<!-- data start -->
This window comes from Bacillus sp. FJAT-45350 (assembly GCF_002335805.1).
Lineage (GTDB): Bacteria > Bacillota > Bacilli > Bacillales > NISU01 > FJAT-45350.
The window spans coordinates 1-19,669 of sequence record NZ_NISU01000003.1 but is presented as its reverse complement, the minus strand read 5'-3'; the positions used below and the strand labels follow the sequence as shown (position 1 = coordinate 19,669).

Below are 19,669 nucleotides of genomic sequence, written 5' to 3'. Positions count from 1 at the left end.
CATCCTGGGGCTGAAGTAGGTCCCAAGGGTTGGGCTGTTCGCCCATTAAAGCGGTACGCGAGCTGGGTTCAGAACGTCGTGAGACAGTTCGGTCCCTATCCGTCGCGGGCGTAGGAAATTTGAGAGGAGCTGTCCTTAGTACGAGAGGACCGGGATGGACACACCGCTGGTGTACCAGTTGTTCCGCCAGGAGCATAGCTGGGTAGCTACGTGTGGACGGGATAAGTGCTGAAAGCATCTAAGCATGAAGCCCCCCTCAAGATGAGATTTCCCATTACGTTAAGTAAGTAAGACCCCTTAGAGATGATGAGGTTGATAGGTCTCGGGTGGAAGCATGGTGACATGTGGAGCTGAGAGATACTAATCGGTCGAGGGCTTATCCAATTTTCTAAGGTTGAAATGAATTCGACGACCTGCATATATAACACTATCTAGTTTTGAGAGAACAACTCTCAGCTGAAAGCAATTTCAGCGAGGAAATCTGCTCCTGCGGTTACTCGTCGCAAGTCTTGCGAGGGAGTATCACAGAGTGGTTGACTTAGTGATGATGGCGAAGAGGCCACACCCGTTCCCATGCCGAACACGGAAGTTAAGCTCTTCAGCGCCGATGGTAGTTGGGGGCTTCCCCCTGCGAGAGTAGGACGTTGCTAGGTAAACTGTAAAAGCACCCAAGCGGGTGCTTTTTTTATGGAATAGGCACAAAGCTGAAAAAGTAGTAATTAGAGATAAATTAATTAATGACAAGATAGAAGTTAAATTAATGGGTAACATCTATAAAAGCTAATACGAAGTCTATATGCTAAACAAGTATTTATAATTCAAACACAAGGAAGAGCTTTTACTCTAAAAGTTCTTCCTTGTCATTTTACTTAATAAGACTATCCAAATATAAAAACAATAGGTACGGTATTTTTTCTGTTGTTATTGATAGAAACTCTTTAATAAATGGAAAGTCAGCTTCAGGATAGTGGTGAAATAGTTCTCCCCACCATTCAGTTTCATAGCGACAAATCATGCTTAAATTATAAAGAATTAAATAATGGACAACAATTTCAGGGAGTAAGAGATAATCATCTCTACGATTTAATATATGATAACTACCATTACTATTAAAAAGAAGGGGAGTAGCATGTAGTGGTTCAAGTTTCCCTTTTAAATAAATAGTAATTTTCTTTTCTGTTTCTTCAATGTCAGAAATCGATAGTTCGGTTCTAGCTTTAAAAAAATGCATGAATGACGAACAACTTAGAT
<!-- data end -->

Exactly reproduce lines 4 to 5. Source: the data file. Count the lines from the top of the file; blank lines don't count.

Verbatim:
Below are 19,669 nucleotides of genomic sequence, written 5' to 3'. Positions count from 1 at the left end.
CATCCTGGGGCTGAAGTAGGTCCCAAGGGTTGGGCTGTTCGCCCATTAAAGCGGTACGCGAGCTGGGTTCAGAACGTCGTGAGACAGTTCGGTCCCTATCCGTCGCGGGCGTAGGAAATTTGAGAGGAGCTGTCCTTAGTACGAGAGGACCGGGATGGACACACCGCTGGTGTACCAGTTGTTCCGCCAGGAGCATAGCTGGGTAGCTACGTGTGGACGGGATAAGTGCTGAAAGCATCTAAGCATGAAGCCCCCCTCAAGATGAGATTTCCCATTACGTTAAGTAAGTAAGACCCCTTAGAGATGATGAGGTTGATAGGTCTCGGGTGGAAGCATGGTGACATGTGGAGCTGAGAGATACTAATCGGTCGAGGGCTTATCCAATTTTCTAAGGTTGAAATGAATTCGACGACCTGCATATATAACACTATCTAGTTTTGAGAGAACAACTCTCAGCTGAAAGCAATTTCAGCGAGGAAATCTGCTCCTGCGGTTACTCGTCGCAAGTCTTGCGAGGGAGTATCACAGAGTGGTTGACTTAGTGATGATGGCGAAGAGGCCACACCCGTTCCCATGCCGAACACGGAAGTTAAGCTCTTCAGCGCCGATGGTAGTTGGGGGCTTCCCCCTGCGAGAGTAGGACGTTGCTAGGTAAACTGTAAAAGCACCCAAGCGGGTGCTTTTTTTATGGAATAGGCACAAAGCTGAAAAAGTAGTAATTAGAGATAAATTAATTAATGACAAGATAGAAGTTAAATTAATGGGTAACATCTATAAAAGCTAATACGAAGTCTATATGCTAAACAAGTATTTATAATTCAAACACAAGGAAGAGCTTTTACTCTAAAAGTTCTTCCTTGTCATTTTACTTAATAAGACTATCCAAATATAAAAACAATAGGTACGGTATTTTTTCTGTTGTTATTGATAGAAACTCTTTAATAAATGGAAAGTCAGCTTCAGGATAGTGGTGAAATAGTTCTCCCCACCATTCAGTTTCATAGCGACAAATCATGCTTAAATTATAAAGAATTAAATAATGGACAACAATTTCAGGGAGTAAGAGATAATCATCTCTACGATTTAATATATGATAACTACCATTACTATTAAAAAGAAGGGGAGTAGCATGTAGTGGTTCAAGTTTCCCTTTTAAATAAATAGTAATTTTCTTTTCTGTTTCTTCAATGTCAGAAATCGATAGTTCGGTTCTAGCTTTAAAAAAATGCATGAATGACGAACAACTTAGAT